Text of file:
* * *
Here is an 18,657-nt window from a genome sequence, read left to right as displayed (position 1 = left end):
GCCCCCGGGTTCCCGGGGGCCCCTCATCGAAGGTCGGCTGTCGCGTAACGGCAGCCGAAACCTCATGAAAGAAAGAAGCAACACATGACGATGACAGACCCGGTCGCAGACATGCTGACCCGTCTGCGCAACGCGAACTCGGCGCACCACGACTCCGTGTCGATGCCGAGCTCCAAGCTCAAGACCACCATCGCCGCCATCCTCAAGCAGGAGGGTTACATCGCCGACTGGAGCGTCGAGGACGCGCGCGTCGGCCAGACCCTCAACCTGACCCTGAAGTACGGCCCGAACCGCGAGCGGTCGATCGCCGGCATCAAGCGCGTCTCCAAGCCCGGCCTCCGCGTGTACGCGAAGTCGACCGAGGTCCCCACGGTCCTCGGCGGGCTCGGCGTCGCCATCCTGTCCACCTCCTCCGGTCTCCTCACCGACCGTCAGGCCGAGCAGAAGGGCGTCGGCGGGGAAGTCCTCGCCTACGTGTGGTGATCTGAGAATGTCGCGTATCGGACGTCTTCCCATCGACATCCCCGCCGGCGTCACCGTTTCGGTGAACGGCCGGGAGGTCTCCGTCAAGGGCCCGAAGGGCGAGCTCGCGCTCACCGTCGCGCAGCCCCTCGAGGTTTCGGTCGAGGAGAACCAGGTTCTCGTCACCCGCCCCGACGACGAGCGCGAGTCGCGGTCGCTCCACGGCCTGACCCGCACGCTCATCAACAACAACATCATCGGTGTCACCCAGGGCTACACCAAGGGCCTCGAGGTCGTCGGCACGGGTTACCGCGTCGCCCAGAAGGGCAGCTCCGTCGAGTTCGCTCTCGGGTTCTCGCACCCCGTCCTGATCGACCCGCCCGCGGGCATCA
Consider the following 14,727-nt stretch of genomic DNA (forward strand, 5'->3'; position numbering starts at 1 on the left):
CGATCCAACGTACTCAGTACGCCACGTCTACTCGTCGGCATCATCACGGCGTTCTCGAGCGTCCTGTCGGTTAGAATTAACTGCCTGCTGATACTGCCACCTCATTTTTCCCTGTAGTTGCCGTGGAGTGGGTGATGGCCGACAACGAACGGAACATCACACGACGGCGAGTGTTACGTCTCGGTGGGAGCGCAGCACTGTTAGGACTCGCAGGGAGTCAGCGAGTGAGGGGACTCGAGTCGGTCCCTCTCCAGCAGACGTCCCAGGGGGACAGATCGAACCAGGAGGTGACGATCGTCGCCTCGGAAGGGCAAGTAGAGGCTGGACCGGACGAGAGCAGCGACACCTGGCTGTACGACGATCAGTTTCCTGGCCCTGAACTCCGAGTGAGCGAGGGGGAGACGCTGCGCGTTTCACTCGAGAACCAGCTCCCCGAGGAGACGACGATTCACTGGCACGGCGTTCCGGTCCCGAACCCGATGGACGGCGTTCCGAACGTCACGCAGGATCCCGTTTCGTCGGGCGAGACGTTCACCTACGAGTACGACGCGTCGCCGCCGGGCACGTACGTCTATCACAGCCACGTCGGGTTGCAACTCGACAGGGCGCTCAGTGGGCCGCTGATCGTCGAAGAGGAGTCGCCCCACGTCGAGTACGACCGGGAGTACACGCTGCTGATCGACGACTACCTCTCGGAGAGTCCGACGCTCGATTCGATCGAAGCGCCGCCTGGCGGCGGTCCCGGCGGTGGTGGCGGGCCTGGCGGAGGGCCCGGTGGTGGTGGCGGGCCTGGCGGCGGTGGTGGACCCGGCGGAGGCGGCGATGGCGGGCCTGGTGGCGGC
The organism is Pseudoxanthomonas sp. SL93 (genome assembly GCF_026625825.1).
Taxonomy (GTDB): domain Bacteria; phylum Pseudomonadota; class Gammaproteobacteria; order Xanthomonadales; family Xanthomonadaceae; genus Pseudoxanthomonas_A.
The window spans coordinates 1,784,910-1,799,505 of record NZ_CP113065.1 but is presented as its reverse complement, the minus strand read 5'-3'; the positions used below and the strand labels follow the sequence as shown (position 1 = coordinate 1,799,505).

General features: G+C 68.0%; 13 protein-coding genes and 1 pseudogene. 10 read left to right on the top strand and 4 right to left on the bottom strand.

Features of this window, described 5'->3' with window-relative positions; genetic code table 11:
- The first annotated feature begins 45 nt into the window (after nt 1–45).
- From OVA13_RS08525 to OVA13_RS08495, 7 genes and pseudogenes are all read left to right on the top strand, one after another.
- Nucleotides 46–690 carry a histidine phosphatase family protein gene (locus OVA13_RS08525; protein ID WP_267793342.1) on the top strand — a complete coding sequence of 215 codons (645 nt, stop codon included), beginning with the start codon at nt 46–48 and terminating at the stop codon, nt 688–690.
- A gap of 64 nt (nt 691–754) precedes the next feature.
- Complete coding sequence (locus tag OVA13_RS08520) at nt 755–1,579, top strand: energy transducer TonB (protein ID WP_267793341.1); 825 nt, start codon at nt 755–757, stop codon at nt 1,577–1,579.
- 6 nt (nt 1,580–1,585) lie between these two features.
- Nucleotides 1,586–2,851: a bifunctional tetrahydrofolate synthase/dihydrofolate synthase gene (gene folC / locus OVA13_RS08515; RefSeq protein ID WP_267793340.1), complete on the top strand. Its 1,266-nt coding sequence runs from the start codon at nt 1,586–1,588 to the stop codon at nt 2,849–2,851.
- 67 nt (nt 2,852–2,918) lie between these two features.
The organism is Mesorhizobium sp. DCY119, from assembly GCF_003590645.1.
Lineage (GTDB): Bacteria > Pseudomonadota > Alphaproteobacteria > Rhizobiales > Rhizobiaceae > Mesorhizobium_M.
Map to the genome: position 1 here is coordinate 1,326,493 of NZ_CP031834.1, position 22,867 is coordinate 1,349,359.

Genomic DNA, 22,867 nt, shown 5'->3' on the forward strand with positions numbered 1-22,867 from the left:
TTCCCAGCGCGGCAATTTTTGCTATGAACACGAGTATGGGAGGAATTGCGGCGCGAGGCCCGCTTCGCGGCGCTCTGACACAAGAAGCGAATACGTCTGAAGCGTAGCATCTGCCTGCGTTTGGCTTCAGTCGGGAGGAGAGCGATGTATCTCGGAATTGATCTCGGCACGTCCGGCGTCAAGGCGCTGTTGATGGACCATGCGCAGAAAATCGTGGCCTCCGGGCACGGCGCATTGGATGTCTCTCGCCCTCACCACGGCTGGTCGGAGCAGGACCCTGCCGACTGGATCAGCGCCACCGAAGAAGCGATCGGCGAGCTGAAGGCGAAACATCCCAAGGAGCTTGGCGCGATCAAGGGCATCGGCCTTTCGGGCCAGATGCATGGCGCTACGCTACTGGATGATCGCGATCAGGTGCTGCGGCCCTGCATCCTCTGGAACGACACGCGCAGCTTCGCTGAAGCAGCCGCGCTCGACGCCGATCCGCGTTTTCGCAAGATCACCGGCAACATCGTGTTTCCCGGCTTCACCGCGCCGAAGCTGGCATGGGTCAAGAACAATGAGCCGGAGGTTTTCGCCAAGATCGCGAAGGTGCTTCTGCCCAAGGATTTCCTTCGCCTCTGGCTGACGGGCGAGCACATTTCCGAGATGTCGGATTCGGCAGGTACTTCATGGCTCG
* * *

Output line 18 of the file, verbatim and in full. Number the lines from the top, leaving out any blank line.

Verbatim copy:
The organism is Mesorhizobium sp. DCY119, from assembly GCF_003590645.1.